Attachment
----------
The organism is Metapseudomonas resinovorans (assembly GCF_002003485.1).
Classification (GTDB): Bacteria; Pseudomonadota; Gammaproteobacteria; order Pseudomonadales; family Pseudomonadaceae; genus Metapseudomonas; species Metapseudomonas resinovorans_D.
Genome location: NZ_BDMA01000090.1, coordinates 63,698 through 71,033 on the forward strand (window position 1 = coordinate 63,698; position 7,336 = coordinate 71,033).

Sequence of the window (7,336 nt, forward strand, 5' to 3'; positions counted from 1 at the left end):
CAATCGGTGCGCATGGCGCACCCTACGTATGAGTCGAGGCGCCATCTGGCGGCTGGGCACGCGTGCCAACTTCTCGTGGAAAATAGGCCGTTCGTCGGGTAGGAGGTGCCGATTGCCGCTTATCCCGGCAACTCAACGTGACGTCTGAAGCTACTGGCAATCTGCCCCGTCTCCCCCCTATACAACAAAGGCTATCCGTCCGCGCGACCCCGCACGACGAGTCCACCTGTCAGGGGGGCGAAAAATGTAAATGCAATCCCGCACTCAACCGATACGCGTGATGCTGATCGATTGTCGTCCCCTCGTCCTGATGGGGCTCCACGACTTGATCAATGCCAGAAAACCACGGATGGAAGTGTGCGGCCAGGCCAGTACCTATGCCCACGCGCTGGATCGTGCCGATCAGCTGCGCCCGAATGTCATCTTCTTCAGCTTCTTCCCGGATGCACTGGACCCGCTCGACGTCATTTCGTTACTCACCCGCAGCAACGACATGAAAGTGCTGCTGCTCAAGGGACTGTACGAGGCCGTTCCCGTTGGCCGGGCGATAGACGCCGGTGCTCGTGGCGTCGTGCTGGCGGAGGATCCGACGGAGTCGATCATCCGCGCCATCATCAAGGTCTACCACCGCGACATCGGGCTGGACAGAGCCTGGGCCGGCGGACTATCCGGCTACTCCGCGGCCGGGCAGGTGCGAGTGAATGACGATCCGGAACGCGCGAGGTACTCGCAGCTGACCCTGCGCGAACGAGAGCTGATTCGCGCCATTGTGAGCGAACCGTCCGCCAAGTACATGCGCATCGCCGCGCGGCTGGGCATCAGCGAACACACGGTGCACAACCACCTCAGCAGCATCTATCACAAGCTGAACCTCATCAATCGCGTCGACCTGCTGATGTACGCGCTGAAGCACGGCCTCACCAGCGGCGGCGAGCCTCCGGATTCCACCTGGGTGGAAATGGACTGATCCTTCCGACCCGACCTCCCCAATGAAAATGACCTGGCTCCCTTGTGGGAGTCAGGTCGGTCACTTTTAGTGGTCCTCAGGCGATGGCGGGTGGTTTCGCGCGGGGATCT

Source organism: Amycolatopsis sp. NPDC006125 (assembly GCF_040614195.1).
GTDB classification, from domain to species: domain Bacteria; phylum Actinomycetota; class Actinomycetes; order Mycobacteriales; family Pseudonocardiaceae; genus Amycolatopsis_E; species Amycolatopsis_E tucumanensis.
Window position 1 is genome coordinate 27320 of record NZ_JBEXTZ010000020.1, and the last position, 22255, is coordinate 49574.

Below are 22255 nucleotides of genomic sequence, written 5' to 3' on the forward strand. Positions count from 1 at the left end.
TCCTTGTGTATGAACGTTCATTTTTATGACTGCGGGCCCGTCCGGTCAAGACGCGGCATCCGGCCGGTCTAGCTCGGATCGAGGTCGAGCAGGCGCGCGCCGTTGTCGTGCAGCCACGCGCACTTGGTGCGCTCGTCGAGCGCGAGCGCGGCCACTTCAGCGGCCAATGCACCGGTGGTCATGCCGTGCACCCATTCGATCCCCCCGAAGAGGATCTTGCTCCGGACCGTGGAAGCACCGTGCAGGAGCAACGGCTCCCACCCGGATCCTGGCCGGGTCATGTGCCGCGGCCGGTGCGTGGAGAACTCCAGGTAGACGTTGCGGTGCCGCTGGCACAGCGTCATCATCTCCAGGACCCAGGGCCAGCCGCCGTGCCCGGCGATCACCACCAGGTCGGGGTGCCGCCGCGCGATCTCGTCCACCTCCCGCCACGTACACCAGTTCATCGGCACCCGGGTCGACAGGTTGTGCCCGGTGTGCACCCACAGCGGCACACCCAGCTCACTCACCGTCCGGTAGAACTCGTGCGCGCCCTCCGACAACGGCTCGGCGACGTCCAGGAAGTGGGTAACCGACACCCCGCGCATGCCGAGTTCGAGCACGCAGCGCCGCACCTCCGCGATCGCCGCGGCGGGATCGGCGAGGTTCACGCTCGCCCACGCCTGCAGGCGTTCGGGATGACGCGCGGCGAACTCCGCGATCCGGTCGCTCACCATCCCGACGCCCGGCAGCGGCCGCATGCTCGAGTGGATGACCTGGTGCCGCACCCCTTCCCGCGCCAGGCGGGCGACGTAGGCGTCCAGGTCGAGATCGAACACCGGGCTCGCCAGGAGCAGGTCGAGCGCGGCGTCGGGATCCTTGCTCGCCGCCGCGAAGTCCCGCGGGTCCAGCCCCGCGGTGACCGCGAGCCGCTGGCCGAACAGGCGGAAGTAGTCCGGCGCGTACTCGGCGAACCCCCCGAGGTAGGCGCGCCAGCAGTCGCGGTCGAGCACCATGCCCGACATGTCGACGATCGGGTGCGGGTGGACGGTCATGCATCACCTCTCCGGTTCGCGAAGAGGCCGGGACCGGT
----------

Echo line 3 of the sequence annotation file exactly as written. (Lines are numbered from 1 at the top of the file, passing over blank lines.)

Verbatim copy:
Genome location: NZ_BDMA01000090.1, coordinates 63,698 through 71,033 on the forward strand (window position 1 = coordinate 63,698; position 7,336 = coordinate 71,033).